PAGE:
So, last week I posted that I was going to get back into the habit of blogging. Finals week caught up with me and knocked that idea straight out of my head for a while, but with all that behind us, let me return with the post I intended to write: A review of the new Metrolink Guardian Fleet.
Last week, Metrolink took the new Hyundai-Rotem-made cars on a tour about the southland, and I joined them for the Monday leg of the tour in the San Fernando Valley.
First off, these cars are quite a sight to behold. The stainless steel cars, painted in the new aqua-wave colour scheme, stand out among the white Bombardier coaches at Union Station. The aesthetic is almost like one of Amtrak's Superliner consists, and I've always thought those were quite sleek and shiny. (Never mind the fact that many are nearly 40 years old.) The crash energy management bit of the cab car is a touch ugly, but another railfan suggested that it was designed to look like a locomotive in order to discourage the clueless from thinking the train was moving away from them.
The new interior colour scheme is also a refreshing change, from the increasingly drab purple-and-grey coaches to a cabin full of bright blues. Not only do the new seats look better, but they're more comfortable as well- or, at least, they will be. The foam still needs some time to break down. The headrests are high enough that 182cm (6') tall me is finally able to rest my head on them- something not possible in the old cars for me. On-board amenities haven't changed at all- you're still offered drinking water, one restroom per car and electrical outlets. For those of you who want to charge up that phone or get some work done on your laptop, outlets are located at four seats on the lower level (towards the end of the car), as well as at each table on the mezzanine and upper levels. The new restroom is much larger, and the toilet flush no longer sounds as if it is connected to the intake of a small jet engine. One quibble, though- the A/C unit in the cars is rather loud, especially on the upper level.
One of the nicest things about the new cars is the new high-intensity amber directional signs. You'll notice that the signs give train number, origin and destination stations in clear, bright yellow. Metrolink riders will immediately notice the contrast with the current dull, dim green signs that don't provide origin or train numbers. These will be especially helpful at terminal stations like San Bernardino and Riverside-Downtown, where the sheer number of parked trains often confuses infrequent riders. Also in the "better wayfinding for passengers" category, the new trains are equipped with automated announcements in clear, precise English. While the exhortations not to put your feet on the seats every few stops can get old (especially when your train is running express from LA Union to Moorpark), the new automated announcements will most certainly be a welcome antidote to broken or inaudible PA systems, or that one conductor who everybody's had at least once- "Nrmms srmrmmr Rrmrmmrmmrmm Dermmrmrmrm."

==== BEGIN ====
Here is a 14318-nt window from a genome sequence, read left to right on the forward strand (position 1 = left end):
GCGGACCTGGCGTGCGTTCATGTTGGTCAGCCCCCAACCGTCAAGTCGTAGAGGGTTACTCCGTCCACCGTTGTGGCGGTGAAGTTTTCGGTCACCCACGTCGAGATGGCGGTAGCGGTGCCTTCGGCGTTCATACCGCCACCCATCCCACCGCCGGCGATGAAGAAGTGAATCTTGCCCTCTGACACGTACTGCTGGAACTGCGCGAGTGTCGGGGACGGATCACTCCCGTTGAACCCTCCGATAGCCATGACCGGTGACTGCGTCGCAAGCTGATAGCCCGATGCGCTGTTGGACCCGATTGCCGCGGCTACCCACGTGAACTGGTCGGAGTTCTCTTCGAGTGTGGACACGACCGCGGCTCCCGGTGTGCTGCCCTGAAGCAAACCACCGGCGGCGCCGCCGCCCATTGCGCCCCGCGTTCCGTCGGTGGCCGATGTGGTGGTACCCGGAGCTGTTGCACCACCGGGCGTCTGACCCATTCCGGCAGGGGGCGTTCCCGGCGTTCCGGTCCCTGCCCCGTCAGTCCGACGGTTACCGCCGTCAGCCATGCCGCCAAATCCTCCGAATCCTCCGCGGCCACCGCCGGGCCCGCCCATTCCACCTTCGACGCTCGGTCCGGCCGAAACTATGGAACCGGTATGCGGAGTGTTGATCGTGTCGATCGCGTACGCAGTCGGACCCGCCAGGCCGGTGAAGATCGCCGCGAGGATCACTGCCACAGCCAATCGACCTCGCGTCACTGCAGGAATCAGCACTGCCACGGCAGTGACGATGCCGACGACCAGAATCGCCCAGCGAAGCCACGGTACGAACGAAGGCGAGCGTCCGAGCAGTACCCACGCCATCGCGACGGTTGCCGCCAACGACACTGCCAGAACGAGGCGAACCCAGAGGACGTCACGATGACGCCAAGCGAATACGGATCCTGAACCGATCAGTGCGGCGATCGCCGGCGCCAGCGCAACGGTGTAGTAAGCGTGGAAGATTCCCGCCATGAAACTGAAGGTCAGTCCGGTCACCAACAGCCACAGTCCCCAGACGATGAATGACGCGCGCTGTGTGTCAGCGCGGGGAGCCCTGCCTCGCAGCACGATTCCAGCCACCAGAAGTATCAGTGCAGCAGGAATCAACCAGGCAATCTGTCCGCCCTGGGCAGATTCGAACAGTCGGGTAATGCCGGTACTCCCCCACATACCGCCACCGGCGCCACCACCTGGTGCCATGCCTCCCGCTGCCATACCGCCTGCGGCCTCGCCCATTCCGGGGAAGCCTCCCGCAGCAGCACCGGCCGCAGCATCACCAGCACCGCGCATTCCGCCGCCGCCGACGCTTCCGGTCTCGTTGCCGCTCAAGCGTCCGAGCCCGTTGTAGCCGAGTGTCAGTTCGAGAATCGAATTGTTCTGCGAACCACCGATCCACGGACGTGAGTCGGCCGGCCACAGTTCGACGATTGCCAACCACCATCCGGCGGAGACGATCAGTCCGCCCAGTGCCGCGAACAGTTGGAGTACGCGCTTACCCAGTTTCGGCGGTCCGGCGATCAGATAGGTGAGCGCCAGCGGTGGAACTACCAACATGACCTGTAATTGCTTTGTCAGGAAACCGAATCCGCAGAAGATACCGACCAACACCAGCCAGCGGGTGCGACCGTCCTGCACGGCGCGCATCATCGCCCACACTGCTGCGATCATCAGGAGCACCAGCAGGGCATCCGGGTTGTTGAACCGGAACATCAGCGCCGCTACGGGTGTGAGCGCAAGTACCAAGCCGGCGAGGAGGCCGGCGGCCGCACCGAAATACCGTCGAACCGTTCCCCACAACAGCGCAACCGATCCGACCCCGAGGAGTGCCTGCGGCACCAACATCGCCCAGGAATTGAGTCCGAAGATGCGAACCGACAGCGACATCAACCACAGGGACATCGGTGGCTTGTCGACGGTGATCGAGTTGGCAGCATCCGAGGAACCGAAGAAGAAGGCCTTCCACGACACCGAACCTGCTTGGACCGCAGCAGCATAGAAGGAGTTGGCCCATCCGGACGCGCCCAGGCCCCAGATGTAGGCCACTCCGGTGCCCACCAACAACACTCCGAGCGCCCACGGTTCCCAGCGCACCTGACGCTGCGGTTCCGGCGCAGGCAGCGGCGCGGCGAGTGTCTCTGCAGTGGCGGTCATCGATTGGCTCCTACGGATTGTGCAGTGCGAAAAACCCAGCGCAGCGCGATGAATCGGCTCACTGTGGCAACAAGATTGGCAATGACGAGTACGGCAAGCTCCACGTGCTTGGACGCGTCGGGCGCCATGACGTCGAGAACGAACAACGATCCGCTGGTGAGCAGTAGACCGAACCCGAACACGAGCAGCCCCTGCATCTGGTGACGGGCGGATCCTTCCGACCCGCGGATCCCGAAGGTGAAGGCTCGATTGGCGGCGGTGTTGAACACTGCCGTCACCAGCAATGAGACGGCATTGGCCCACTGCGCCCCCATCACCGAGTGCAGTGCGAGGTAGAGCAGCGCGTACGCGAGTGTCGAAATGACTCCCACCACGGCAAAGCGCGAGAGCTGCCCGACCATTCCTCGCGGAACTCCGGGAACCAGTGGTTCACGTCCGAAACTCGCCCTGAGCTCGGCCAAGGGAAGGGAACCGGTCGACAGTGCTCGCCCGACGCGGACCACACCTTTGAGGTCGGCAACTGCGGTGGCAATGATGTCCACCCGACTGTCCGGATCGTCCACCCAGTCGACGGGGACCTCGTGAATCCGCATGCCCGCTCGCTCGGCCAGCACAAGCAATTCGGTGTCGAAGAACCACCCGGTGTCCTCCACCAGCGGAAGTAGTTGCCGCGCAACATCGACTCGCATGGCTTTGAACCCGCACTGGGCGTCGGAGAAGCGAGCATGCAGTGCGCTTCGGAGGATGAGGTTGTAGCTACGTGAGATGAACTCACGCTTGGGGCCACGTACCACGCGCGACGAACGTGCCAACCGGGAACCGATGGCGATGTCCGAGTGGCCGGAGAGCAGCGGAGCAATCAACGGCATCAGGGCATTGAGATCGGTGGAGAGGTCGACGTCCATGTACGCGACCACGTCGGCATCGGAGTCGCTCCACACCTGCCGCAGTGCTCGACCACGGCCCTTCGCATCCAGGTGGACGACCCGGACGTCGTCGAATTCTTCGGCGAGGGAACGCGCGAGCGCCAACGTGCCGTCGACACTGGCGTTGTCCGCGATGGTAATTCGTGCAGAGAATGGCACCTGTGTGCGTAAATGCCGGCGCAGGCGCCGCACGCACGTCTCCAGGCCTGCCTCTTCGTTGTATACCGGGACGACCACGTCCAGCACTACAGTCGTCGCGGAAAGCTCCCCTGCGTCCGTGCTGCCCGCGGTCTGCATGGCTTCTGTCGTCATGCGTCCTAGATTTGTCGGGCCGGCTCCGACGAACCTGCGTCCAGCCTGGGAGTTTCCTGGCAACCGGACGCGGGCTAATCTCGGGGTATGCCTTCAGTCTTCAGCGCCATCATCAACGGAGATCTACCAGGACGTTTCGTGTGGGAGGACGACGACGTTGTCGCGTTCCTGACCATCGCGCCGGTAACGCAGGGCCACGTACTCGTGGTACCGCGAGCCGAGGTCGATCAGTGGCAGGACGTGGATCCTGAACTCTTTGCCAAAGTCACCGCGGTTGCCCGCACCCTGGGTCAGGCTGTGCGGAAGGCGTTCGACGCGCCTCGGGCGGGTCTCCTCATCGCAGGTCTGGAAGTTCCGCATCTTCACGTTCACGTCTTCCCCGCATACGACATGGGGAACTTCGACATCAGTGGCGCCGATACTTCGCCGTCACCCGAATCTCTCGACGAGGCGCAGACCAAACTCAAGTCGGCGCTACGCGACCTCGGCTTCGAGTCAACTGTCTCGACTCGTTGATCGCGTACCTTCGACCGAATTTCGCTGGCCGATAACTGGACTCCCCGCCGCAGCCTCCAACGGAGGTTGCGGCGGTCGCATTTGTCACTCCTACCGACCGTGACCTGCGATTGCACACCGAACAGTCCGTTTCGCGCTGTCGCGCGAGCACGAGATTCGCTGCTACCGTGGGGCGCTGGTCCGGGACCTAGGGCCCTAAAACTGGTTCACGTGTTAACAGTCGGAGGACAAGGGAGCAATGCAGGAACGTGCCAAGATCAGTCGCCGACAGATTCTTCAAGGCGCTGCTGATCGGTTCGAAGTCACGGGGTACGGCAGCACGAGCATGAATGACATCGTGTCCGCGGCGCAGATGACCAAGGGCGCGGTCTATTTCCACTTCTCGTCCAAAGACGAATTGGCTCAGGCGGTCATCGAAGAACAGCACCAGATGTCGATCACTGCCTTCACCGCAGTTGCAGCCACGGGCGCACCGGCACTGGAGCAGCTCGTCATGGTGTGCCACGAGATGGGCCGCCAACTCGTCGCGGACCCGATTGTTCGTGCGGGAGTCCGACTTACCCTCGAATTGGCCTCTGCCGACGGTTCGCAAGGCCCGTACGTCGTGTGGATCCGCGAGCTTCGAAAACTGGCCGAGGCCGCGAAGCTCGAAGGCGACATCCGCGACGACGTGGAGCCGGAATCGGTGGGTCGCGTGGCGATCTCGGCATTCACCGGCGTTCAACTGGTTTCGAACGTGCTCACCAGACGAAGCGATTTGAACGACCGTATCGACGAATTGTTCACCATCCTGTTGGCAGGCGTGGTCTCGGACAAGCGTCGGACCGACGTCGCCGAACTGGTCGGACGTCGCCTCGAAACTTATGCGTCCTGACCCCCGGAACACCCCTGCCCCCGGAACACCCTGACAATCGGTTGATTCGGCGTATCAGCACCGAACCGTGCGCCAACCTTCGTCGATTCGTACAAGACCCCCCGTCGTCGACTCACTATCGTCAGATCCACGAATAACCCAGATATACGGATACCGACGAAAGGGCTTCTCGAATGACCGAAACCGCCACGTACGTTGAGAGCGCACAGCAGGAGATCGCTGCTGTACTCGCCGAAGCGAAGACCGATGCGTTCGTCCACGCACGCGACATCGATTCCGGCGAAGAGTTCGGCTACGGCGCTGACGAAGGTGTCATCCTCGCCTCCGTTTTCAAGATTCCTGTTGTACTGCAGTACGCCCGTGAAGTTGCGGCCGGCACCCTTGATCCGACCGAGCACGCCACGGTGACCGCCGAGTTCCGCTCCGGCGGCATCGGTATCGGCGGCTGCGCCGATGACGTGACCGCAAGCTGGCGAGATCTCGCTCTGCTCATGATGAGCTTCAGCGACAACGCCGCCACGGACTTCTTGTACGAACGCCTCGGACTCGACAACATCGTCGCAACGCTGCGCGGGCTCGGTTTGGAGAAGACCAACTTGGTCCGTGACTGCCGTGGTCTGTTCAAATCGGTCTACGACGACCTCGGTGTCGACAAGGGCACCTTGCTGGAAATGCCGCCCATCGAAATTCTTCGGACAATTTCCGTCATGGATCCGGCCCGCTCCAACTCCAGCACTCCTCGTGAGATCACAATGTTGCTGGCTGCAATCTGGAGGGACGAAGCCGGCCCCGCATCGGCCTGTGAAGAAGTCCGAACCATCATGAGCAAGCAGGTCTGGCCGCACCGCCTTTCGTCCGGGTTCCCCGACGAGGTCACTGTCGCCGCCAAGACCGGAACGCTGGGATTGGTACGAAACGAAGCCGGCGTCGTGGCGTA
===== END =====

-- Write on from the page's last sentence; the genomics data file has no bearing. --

The safety aspect of the new cars is what Metrolink and other news outlets are playing up, and that's fine. This is an excellent move to pander to a media and public culture that sees a train crash every few years and thinks "Oh my stars, the train is so very dangerous that I better drive!" Of course, rail travel remains the safest way to travel in the country, by a HUGE margin, but the purchase of these new cars (which are sorely needed on capacity grounds anyway) should go some distance towards assuaging the anxieties of a car-crazed region. Personally, I feel much safer on any given Metrolink car than in my own auto, any time of the day, any day of the week.
As far as the actual trip? It was far too much fun. The train was mostly empty, but those who showed up were either press or fellow railfans. We had some 10 cameras out at Moorpark station recording the northbound Coast Starlight. 'Twas fun. Also, we did get to tour both the crumple zone bit at the front of the cab car, and the cab itself (which is on the upper level rather than the mezzanine in the new cars). Want to know what the engineer's view looks like?
More photos on FlickRiR, and a very brief quote from yours truly at the LA Daily News. I wish she'd tossed in a URL.